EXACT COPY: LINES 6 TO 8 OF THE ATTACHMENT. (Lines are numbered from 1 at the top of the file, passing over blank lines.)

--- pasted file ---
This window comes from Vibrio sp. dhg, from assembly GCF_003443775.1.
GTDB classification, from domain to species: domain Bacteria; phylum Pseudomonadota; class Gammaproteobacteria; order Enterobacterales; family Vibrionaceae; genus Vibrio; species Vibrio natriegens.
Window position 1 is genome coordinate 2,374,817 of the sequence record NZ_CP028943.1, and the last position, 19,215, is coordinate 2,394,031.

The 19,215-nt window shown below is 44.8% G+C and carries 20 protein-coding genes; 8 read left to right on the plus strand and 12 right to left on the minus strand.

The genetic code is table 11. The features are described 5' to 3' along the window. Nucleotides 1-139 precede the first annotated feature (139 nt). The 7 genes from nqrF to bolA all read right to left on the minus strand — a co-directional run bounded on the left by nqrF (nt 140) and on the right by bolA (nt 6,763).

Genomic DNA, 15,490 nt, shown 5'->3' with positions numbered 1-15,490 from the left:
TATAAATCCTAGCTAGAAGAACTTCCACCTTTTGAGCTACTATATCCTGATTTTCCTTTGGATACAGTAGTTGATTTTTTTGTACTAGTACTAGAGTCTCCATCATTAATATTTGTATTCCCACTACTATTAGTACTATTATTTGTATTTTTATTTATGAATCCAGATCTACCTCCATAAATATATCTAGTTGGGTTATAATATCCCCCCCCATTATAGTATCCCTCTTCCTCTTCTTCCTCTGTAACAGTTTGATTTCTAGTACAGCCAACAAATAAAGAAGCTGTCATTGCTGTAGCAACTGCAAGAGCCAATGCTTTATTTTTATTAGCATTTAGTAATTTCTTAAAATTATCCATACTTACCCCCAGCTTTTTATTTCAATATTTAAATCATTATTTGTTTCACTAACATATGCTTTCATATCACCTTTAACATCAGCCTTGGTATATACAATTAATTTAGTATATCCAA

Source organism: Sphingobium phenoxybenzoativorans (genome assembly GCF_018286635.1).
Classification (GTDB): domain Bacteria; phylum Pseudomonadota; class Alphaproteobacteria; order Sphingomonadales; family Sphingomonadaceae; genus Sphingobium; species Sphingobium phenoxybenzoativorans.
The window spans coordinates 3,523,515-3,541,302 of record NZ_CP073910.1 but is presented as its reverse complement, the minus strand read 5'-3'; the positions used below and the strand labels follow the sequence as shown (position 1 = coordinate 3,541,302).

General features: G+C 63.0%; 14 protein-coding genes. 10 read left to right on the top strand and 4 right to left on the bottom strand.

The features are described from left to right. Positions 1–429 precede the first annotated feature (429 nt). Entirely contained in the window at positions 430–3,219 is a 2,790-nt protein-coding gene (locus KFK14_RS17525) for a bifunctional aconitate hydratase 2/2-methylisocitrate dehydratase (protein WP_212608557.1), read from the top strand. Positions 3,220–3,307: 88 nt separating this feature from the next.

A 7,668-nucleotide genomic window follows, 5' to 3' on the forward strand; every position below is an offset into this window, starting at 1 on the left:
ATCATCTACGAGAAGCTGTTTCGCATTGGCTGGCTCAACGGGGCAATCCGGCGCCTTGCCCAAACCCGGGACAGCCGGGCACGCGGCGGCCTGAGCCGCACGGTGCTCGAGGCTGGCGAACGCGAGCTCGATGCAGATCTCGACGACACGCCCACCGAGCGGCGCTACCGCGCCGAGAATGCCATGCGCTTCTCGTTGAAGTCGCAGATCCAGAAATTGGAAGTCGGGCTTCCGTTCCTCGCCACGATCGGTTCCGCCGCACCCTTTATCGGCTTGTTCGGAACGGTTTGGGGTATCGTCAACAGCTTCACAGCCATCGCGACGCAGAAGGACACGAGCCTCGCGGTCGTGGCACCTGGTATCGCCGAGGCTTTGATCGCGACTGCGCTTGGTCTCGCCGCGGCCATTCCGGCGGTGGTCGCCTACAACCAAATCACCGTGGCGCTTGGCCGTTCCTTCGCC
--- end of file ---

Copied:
Genomic DNA, 15,490 nt, shown 5'->3' with positions numbered 1-15,490 from the left:
TATAAATCCTAGCTAGAAGAACTTCCACCTTTTGAGCTACTATATCCTGATTTTCCTTTGGATACAGTAGTTGATTTTTTTGTACTAGTACTAGAGTCTCCATCATTAATATTTGTATTCCCACTACTATTAGTACTATTATTTGTATTTTTATTTATGAATCCAGATCTACCTCCATAAATATATCTAGTTGGGTTATAATATCCCCCCCCATTATAGTATCCCTCTTCCTCTTCTTCCTCTGTAACAGTTTGATTTCTAGTACAGCCAACAAATAAAGAAGCTGTCATTGCTGTAGCAACTGCAAGAGCCAATGCTTTATTTTTATTAGCATTTAGTAATTTCTTAAAATTATCCATACTTACCCCCAGCTTTTTATTTCAATATTTAAATCATTATTTGTTTCACTAACATATGCTTTCATATCACCTTTAACATCAGCCTTGGTATATACAATTAATTTAGTATATCCAA

Source organism: Sphingobium phenoxybenzoativorans (genome assembly GCF_018286635.1).